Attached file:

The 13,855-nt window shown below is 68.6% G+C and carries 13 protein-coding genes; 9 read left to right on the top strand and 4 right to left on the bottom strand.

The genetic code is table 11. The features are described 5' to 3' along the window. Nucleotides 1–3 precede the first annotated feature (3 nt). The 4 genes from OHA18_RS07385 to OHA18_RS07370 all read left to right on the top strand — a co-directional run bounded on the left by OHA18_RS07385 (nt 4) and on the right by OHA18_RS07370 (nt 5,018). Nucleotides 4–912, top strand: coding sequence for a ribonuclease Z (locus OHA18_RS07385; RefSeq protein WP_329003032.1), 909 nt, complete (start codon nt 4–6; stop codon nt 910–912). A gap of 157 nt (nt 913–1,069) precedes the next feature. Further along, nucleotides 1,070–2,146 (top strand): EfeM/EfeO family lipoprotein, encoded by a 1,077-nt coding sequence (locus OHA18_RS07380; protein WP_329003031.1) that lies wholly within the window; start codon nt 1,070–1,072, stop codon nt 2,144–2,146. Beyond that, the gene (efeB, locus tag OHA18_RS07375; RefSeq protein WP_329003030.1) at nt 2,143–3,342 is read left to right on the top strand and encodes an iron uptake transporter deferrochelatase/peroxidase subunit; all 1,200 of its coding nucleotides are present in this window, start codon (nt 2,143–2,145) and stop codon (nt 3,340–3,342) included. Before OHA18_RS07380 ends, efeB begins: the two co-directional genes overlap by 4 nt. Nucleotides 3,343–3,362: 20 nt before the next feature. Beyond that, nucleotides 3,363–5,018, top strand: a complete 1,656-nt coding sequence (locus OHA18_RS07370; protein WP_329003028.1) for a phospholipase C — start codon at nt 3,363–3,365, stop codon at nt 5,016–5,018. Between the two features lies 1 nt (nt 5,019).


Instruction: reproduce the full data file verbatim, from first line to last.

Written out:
The 13,855-nt window shown below is 68.6% G+C and carries 13 protein-coding genes; 9 read left to right on the top strand and 4 right to left on the bottom strand.

The genetic code is table 11. The features are described 5' to 3' along the window. Nucleotides 1–3 precede the first annotated feature (3 nt). The 4 genes from OHA18_RS07385 to OHA18_RS07370 all read left to right on the top strand — a co-directional run bounded on the left by OHA18_RS07385 (nt 4) and on the right by OHA18_RS07370 (nt 5,018). Nucleotides 4–912, top strand: coding sequence for a ribonuclease Z (locus OHA18_RS07385; RefSeq protein WP_329003032.1), 909 nt, complete (start codon nt 4–6; stop codon nt 910–912). A gap of 157 nt (nt 913–1,069) precedes the next feature. Further along, nucleotides 1,070–2,146 (top strand): EfeM/EfeO family lipoprotein, encoded by a 1,077-nt coding sequence (locus OHA18_RS07380; protein WP_329003031.1) that lies wholly within the window; start codon nt 1,070–1,072, stop codon nt 2,144–2,146. Beyond that, the gene (efeB, locus tag OHA18_RS07375; RefSeq protein WP_329003030.1) at nt 2,143–3,342 is read left to right on the top strand and encodes an iron uptake transporter deferrochelatase/peroxidase subunit; all 1,200 of its coding nucleotides are present in this window, start codon (nt 2,143–2,145) and stop codon (nt 3,340–3,342) included. Before OHA18_RS07380 ends, efeB begins: the two co-directional genes overlap by 4 nt. Nucleotides 3,343–3,362: 20 nt before the next feature. Beyond that, nucleotides 3,363–5,018, top strand: a complete 1,656-nt coding sequence (locus OHA18_RS07370; protein WP_329003028.1) for a phospholipase C — start codon at nt 3,363–3,365, stop codon at nt 5,016–5,018. Between the two features lies 1 nt (nt 5,019).